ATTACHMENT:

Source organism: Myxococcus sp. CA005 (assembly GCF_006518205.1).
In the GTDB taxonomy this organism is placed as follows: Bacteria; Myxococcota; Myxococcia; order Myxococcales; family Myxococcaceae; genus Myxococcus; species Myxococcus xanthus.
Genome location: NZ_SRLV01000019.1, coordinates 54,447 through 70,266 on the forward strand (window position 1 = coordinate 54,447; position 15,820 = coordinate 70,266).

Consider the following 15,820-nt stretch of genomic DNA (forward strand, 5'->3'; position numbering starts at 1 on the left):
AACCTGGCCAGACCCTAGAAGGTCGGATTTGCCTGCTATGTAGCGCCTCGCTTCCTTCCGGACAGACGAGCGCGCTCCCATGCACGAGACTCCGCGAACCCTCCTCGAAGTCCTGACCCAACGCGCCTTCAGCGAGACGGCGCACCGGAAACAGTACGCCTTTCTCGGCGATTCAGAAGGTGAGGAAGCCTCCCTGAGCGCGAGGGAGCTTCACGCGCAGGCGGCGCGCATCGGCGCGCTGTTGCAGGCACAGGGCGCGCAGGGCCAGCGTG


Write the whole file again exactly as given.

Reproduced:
Source organism: Myxococcus sp. CA005 (assembly GCF_006518205.1).
In the GTDB taxonomy this organism is placed as follows: Bacteria; Myxococcota; Myxococcia; order Myxococcales; family Myxococcaceae; genus Myxococcus; species Myxococcus xanthus.
Genome location: NZ_SRLV01000019.1, coordinates 54,447 through 70,266 on the forward strand (window position 1 = coordinate 54,447; position 15,820 = coordinate 70,266).

Consider the following 15,820-nt stretch of genomic DNA (forward strand, 5'->3'; position numbering starts at 1 on the left):
AACCTGGCCAGACCCTAGAAGGTCGGATTTGCCTGCTATGTAGCGCCTCGCTTCCTTCCGGACAGACGAGCGCGCTCCCATGCACGAGACTCCGCGAACCCTCCTCGAAGTCCTGACCCAACGCGCCTTCAGCGAGACGGCGCACCGGAAACAGTACGCCTTTCTCGGCGATTCAGAAGGTGAGGAAGCCTCCCTGAGCGCGAGGGAGCTTCACGCGCAGGCGGCGCGCATCGGCGCGCTGTTGCAGGCACAGGGCGCGCAGGGCCAGCGTG